AgencySpy LostRemote TVNewser TVSpy FishbowlNY FishbowlDC GalleyCat SocialTimes

CSR

Millennial Investors More Focused on CSR as a Value Indicator

shutterstock_132478784

Ever had trouble convincing your clients of the value of CSR efforts? We’re guessing the answer to that question is “yes” because, in most cases, businesses judge the importance of public sentiment on the degree to which it influences investor relations.

We found a recent piece in The Guardian encouraging in that regard, however: as the average age of the investor class goes down, its interest in CSR and “profit with purpose” goes up.

Read more

Apple: ‘No, We Don’t Get Our Supplies from Murderous Congolese Warlords’

Screen Shot 2014-02-13 at 12.03.48 PM

Apple made a big move on the CSR front this morning (not that any of its acolytes care): the company released its annual “Supplier Responsibility Report” clarifying that none of the the materials used in the metals that form its products come from “areas engaged in warfare.”

This statement means that Apple does not do direct or indirect business with the warlords who run the “conflict minerals” trade in the Democratic Republic of the Congo. Ever seen Blood Diamonds? Same story, different country.

Of course this is Apple, so the report doubles as a beautiful piece of not-quite-interactive content explaining the many facets of its CSR efforts. There’s a screenshot after the jump…

Read more

CVS Quits Smoking, Gets Defensive About It

16601_10152165436598116_438158652_nThis morning’s biggest CSR news comes via the country’s largest pharmacy chain. As announced in this press release, CVS Caremark will stop selling all tobacco products at its more than 6,000 U.S. locations on October 1st, 2014.

The change comes in the wake of a January surgeon general’s report, which arrived exactly 50 years after the first and tied smoking even more directly to diseases like diabetes, colon cancer and erectile dysfunction (eek). The company spun it as a way of aligning its services and interests, which include public health—nice copy on the tagline, BTW. Here’s the key quote from CEO Larry J. Merlo:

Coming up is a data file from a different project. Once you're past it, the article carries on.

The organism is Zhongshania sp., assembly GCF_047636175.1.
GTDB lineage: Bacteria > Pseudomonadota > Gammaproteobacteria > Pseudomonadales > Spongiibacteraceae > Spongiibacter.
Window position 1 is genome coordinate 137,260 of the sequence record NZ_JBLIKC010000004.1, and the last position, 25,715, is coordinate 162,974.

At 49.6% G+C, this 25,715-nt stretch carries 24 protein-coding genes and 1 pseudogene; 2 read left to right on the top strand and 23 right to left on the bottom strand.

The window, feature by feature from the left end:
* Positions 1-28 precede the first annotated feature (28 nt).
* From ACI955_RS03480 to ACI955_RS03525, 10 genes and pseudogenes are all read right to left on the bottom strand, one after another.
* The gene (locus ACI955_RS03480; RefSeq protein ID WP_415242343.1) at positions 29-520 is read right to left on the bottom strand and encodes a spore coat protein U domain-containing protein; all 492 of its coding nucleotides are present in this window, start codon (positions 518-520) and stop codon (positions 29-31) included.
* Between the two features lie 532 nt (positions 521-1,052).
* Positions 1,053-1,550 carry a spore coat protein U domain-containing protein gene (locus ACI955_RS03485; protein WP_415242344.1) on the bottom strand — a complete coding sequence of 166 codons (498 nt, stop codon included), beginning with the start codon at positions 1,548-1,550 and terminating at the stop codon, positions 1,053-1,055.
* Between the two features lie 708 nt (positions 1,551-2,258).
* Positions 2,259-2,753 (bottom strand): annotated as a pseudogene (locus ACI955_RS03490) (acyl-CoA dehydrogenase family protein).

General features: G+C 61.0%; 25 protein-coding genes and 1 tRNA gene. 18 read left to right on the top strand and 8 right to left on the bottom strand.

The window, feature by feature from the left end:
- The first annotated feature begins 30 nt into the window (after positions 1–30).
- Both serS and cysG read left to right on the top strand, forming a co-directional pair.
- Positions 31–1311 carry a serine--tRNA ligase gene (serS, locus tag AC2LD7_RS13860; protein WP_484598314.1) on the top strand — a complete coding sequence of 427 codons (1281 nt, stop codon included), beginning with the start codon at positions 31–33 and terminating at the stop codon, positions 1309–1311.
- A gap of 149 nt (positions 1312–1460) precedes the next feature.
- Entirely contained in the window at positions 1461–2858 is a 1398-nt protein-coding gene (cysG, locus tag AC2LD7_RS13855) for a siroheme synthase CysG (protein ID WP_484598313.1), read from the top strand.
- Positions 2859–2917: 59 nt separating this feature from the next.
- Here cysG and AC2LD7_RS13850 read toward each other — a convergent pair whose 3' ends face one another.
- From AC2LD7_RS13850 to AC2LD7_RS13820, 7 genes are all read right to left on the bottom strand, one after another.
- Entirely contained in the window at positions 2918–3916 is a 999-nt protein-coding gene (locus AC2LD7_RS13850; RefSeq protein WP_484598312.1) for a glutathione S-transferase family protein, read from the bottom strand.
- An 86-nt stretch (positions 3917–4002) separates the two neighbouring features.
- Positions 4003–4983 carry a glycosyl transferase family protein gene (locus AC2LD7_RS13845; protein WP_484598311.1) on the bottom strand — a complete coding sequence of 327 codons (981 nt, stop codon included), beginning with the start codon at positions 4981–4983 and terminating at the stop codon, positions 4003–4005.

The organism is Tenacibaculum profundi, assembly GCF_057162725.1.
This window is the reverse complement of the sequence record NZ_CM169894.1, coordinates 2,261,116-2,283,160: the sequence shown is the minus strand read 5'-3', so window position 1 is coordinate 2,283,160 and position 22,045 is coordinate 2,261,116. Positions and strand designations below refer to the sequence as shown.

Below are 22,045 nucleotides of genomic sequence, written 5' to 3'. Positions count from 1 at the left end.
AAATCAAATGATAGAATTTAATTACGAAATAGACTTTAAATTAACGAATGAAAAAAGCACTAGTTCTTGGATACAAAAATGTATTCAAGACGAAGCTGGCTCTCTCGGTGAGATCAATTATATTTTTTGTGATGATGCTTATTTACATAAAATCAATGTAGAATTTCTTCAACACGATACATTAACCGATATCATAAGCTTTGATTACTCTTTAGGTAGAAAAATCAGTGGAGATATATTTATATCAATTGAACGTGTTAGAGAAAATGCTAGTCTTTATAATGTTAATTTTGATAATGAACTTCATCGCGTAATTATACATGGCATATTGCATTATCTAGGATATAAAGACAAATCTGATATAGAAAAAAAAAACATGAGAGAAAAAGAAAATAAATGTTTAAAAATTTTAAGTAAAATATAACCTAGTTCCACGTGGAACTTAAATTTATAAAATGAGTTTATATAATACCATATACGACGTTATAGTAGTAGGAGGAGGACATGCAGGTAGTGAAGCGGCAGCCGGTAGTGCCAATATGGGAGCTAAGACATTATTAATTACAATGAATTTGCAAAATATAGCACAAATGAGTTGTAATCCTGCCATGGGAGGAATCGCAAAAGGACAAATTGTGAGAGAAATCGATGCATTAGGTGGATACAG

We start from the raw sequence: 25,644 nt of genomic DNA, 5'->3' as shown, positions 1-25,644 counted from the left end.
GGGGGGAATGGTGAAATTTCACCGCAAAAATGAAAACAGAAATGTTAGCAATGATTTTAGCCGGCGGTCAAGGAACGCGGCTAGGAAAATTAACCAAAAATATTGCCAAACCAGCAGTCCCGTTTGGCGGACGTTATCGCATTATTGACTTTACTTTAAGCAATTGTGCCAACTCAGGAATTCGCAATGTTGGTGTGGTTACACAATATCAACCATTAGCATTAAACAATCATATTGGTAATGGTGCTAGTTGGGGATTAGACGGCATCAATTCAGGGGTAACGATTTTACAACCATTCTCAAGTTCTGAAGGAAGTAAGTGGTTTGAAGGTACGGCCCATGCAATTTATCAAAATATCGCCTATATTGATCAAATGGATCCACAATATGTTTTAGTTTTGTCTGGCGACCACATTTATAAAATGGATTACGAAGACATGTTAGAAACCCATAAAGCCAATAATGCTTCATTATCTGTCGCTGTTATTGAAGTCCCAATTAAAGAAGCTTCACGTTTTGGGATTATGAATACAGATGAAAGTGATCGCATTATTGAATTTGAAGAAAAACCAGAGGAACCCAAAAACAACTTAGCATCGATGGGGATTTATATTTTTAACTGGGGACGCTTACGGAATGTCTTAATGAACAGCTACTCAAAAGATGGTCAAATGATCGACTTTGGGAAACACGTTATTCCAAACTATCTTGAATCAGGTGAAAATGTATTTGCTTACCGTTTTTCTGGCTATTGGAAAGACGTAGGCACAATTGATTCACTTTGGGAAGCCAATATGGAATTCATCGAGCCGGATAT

”Ending the sale of cigarettes and tobacco products at CVS/pharmacy is the right thing for us to do for our customers and our company to help people on their path to better health. Put simply, the sale of tobacco products is inconsistent with our purpose.”

This is a very smart move for several reasons.

Read more

Western Clothing Brands Escape Blame in Deadly Factory Collapse

image

(Pic via Associated Press/A.M. Ahad)

It was one of 2013′s most tragic stories—and it should have been one of the year’s biggest PR disasters as well.

Unfortunately, as we enter 2014 it looks like the Western clothing companies involved in April’s Bangladeshi factory collapse have washed their hands of it in every possible way.

Read more

PR Win: Publishers Run with Charitable #HolidayHaiku Campaign

So Penguin and Random House ran a creative charity campaign on Twitter today in a partnership with NY hunger non-profit City Harvest.

Word nerds that we are, we enjoyed scrolling through the entries. Tough to pick a winner, but we do love these three:

There’s our mother of dragons. Good job, everyone.

How Do Millennials Feel About Charity?

shutterstock_120460033

On Giving Tuesday, we thought it would be appropriate to explore the relationship between charities and that most important demographic: Millennials (yes, we dislike the word too, but it seems we’re stuck with it).

Truth be told, we were initially inspired to write this post because of an irritating quote that “The Millennial Whisperer”, aka psych professor Dr. Jean Twinge, offered Digiday last week:

“One common [claim] is that this generation really wants to help people and they want jobs where that’s the No. 1 goal and that they’re very interested in getting along in government. And that’s not true. They’re even less interested in that than previous generations.”

So Gen Y talks a good game on generosity but doesn’t follow up, huh? Other researchers beg to differ.

Read more

Google Gets Into the #GivingTuesday Spirit

Screen Shot 2013-12-03 at 10.35.32 AM